I hate endings, Jessica Cordes Poetry

local_library I hate endings,

by Jessica Cordes

Published in Issue No. 292 ~ September, 2021

I hate endings,

always have,

like when summer vacation was over and my mother ran

the vacuum through my grandparents’ house on

Long Beach Island, when we drove past Bageleddie’s

on the last day of our week and a single tear hit my grey leather seat.

When my grandparents sold that house the following summer

and moved to Myrtle Beach. When the last time was truly the last time,

when we couldn’t have known it—the last smack

of the screen door, the last leave.

When you told me you’ve been doubting us for a while,

that it was over and there was nothing I could say,

it was the Fourth of July and I was eating my mother’s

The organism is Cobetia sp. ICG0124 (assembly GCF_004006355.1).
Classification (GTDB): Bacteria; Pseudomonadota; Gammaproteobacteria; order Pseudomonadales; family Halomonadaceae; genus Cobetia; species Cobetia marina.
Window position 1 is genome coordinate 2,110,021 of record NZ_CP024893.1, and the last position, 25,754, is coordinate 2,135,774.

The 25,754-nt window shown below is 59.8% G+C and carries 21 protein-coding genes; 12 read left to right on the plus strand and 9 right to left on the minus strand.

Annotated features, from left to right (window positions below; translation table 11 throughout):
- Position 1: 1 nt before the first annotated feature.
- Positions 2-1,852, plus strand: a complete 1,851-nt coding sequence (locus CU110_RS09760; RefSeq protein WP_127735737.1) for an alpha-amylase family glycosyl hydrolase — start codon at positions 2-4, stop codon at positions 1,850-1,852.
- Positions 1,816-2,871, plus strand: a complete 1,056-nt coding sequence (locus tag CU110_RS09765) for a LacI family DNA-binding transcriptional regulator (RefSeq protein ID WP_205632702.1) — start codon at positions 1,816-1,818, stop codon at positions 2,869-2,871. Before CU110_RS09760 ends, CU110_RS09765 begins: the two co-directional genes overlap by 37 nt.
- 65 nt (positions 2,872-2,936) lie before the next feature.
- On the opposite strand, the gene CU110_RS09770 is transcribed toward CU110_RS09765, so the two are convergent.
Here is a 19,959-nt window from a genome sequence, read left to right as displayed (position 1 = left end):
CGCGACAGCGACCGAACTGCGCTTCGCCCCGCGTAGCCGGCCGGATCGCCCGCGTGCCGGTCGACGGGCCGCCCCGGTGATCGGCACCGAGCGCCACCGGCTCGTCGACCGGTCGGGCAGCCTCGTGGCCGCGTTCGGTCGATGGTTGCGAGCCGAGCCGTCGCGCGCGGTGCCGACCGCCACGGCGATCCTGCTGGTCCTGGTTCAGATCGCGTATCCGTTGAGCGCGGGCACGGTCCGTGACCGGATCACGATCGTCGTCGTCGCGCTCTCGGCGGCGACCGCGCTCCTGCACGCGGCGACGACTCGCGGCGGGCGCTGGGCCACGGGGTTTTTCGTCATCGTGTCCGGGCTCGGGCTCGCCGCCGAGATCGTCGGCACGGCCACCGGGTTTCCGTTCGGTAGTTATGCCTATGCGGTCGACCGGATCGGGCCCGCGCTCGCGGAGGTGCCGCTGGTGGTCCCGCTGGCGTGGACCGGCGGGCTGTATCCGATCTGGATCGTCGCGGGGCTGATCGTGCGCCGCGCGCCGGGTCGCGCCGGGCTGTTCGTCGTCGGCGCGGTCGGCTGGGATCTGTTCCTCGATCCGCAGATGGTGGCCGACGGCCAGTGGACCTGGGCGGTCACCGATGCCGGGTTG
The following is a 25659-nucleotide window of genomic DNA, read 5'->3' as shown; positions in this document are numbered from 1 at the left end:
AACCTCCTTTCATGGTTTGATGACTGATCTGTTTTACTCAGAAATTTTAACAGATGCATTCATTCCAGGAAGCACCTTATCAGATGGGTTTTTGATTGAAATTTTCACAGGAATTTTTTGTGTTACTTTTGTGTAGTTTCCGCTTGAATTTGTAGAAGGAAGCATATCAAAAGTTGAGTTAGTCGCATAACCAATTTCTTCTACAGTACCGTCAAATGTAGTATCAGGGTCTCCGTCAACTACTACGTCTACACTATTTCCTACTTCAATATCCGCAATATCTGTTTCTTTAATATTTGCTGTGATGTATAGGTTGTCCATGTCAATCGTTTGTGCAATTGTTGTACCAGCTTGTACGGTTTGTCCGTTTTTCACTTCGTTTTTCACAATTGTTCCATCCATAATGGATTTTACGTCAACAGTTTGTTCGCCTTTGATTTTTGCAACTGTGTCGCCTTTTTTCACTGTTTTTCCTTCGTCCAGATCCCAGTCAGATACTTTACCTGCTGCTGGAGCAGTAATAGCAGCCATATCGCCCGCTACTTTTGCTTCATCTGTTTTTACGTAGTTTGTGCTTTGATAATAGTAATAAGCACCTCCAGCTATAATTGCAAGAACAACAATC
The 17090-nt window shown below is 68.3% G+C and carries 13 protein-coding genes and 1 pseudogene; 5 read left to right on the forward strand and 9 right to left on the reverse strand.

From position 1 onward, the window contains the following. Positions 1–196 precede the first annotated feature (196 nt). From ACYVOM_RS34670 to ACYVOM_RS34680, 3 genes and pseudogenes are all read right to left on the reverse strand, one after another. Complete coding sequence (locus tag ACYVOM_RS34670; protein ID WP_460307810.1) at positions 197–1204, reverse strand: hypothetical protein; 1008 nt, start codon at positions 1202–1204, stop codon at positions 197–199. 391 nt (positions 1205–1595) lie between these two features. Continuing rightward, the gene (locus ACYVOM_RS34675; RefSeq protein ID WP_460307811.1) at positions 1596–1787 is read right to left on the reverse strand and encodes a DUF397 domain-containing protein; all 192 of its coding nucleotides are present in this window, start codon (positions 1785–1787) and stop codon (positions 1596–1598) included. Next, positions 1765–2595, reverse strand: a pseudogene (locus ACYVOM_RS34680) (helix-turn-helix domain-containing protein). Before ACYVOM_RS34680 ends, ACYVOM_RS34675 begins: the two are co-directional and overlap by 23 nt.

homemade mac & cheese. But I just saw you on Friday,

you told me you loved me. Remember, you kissed me and dug

your fingers into my back, like if you could pull me into you

you would have, so I didn’t need to leave. It’s too sudden.

It doesn’t make any sense.

Lately, I only watch movies I’ve seen before so I know

when the end is coming. So I can prepare. So my heart doesn’t tear

when the actors leave the screen, so I can sleep through the night,

wake up and eat.

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Jessica is an MFA candidate at the University of Alabama, and is an assistant poetry editor at New York Quarterly magazine. She was born and raised in Newburgh, New York, and recently moved to Tuscaloosa for school. In her free time, she enjoys doing yoga and weightlifting, cooking new foods, and reading outside in the sun.